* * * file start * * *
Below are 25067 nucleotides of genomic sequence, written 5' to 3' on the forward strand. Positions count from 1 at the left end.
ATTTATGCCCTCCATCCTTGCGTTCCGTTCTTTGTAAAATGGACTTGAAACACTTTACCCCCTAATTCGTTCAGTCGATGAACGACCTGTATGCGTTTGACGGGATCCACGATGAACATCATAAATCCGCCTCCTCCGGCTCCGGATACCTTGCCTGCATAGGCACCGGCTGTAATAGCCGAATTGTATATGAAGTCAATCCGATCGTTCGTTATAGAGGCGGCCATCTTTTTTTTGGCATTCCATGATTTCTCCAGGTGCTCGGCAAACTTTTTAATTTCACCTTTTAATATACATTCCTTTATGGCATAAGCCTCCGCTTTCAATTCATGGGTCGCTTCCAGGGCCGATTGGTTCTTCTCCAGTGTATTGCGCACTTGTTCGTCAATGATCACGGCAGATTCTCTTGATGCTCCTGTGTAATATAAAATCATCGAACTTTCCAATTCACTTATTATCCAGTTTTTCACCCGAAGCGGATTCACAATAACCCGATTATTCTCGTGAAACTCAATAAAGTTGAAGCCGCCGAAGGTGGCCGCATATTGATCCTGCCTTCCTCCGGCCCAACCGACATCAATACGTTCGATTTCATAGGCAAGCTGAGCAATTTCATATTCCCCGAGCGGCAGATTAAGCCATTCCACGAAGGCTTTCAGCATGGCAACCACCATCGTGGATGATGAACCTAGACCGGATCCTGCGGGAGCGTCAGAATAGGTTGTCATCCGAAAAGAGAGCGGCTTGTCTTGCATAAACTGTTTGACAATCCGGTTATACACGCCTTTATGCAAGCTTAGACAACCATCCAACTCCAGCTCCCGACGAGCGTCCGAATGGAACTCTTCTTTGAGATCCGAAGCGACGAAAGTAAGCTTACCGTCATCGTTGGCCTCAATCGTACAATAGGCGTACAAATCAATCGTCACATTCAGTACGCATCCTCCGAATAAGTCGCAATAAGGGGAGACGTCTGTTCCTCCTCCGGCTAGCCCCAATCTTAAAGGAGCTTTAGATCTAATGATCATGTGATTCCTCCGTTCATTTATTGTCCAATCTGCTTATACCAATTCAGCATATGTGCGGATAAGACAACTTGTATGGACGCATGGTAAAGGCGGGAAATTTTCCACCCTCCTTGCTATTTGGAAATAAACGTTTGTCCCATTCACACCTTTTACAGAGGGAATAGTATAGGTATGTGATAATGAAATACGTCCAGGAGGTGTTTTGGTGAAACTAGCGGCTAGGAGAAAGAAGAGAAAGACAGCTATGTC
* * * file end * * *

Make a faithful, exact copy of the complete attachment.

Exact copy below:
Below are 25067 nucleotides of genomic sequence, written 5' to 3' on the forward strand. Positions count from 1 at the left end.
ATTTATGCCCTCCATCCTTGCGTTCCGTTCTTTGTAAAATGGACTTGAAACACTTTACCCCCTAATTCGTTCAGTCGATGAACGACCTGTATGCGTTTGACGGGATCCACGATGAACATCATAAATCCGCCTCCTCCGGCTCCGGATACCTTGCCTGCATAGGCACCGGCTGTAATAGCCGAATTGTATATGAAGTCAATCCGATCGTTCGTTATAGAGGCGGCCATCTTTTTTTTGGCATTCCATGATTTCTCCAGGTGCTCGGCAAACTTTTTAATTTCACCTTTTAATATACATTCCTTTATGGCATAAGCCTCCGCTTTCAATTCATGGGTCGCTTCCAGGGCCGATTGGTTCTTCTCCAGTGTATTGCGCACTTGTTCGTCAATGATCACGGCAGATTCTCTTGATGCTCCTGTGTAATATAAAATCATCGAACTTTCCAATTCACTTATTATCCAGTTTTTCACCCGAAGCGGATTCACAATAACCCGATTATTCTCGTGAAACTCAATAAAGTTGAAGCCGCCGAAGGTGGCCGCATATTGATCCTGCCTTCCTCCGGCCCAACCGACATCAATACGTTCGATTTCATAGGCAAGCTGAGCAATTTCATATTCCCCGAGCGGCAGATTAAGCCATTCCACGAAGGCTTTCAGCATGGCAACCACCATCGTGGATGATGAACCTAGACCGGATCCTGCGGGAGCGTCAGAATAGGTTGTCATCCGAAAAGAGAGCGGCTTGTCTTGCATAAACTGTTTGACAATCCGGTTATACACGCCTTTATGCAAGCTTAGACAACCATCCAACTCCAGCTCCCGACGAGCGTCCGAATGGAACTCTTCTTTGAGATCCGAAGCGACGAAAGTAAGCTTACCGTCATCGTTGGCCTCAATCGTACAATAGGCGTACAAATCAATCGTCACATTCAGTACGCATCCTCCGAATAAGTCGCAATAAGGGGAGACGTCTGTTCCTCCTCCGGCTAGCCCCAATCTTAAAGGAGCTTTAGATCTAATGATCATGTGATTCCTCCGTTCATTTATTGTCCAATCTGCTTATACCAATTCAGCATATGTGCGGATAAGACAACTTGTATGGACGCATGGTAAAGGCGGGAAATTTTCCACCCTCCTTGCTATTTGGAAATAAACGTTTGTCCCATTCACACCTTTTACAGAGGGAATAGTATAGGTATGTGATAATGAAATACGTCCAGGAGGTGTTTTGGTGAAACTAGCGGCTAGGAGAAAGAAGAGAAAGACAGCTATGTC